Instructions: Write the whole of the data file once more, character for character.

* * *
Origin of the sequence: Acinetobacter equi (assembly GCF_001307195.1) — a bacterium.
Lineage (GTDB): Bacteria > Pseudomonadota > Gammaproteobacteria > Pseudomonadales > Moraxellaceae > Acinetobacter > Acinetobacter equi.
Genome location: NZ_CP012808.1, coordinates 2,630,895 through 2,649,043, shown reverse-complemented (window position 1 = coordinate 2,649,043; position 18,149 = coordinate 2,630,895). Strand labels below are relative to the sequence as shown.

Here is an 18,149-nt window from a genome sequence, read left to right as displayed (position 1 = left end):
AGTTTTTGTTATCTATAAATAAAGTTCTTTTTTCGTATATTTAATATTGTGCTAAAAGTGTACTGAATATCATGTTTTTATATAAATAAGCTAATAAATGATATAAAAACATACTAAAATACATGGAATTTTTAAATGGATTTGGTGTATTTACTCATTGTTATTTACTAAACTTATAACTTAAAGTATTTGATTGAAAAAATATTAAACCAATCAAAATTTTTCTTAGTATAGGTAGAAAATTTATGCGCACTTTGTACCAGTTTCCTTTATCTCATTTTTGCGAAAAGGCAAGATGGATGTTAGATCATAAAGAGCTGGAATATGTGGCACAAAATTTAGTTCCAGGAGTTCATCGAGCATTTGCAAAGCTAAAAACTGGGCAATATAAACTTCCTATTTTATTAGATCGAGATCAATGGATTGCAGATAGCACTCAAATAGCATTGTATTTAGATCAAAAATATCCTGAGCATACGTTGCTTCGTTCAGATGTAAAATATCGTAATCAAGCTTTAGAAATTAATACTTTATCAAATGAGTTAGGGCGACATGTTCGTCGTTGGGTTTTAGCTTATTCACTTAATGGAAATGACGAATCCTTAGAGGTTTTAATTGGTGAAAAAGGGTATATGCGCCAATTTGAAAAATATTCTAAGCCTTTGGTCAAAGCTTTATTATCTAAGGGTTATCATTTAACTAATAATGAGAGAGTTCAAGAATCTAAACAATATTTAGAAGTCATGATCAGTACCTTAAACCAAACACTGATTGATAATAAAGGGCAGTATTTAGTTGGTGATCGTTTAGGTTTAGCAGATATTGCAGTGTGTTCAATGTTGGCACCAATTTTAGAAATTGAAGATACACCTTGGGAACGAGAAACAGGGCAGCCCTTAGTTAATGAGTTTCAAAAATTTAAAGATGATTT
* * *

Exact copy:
Origin of the sequence: Acinetobacter equi (assembly GCF_001307195.1) — a bacterium.
Lineage (GTDB): Bacteria > Pseudomonadota > Gammaproteobacteria > Pseudomonadales > Moraxellaceae > Acinetobacter > Acinetobacter equi.
Genome location: NZ_CP012808.1, coordinates 2,630,895 through 2,649,043, shown reverse-complemented (window position 1 = coordinate 2,649,043; position 18,149 = coordinate 2,630,895). Strand labels below are relative to the sequence as shown.

Here is an 18,149-nt window from a genome sequence, read left to right as displayed (position 1 = left end):
AGTTTTTGTTATCTATAAATAAAGTTCTTTTTTCGTATATTTAATATTGTGCTAAAAGTGTACTGAATATCATGTTTTTATATAAATAAGCTAATAAATGATATAAAAACATACTAAAATACATGGAATTTTTAAATGGATTTGGTGTATTTACTCATTGTTATTTACTAAACTTATAACTTAAAGTATTTGATTGAAAAAATATTAAACCAATCAAAATTTTTCTTAGTATAGGTAGAAAATTTATGCGCACTTTGTACCAGTTTCCTTTATCTCATTTTTGCGAAAAGGCAAGATGGATGTTAGATCATAAAGAGCTGGAATATGTGGCACAAAATTTAGTTCCAGGAGTTCATCGAGCATTTGCAAAGCTAAAAACTGGGCAATATAAACTTCCTATTTTATTAGATCGAGATCAATGGATTGCAGATAGCACTCAAATAGCATTGTATTTAGATCAAAAATATCCTGAGCATACGTTGCTTCGTTCAGATGTAAAATATCGTAATCAAGCTTTAGAAATTAATACTTTATCAAATGAGTTAGGGCGACATGTTCGTCGTTGGGTTTTAGCTTATTCACTTAATGGAAATGACGAATCCTTAGAGGTTTTAATTGGTGAAAAAGGGTATATGCGCCAATTTGAAAAATATTCTAAGCCTTTGGTCAAAGCTTTATTATCTAAGGGTTATCATTTAACTAATAATGAGAGAGTTCAAGAATCTAAACAATATTTAGAAGTCATGATCAGTACCTTAAACCAAACACTGATTGATAATAAAGGGCAGTATTTAGTTGGTGATCGTTTAGGTTTAGCAGATATTGCAGTGTGTTCAATGTTGGCACCAATTTTAGAAATTGAAGATACACCTTGGGAACGAGAAACAGGGCAGCCCTTAGTTAATGAGTTTCAAAAATTTAAAGATGATTT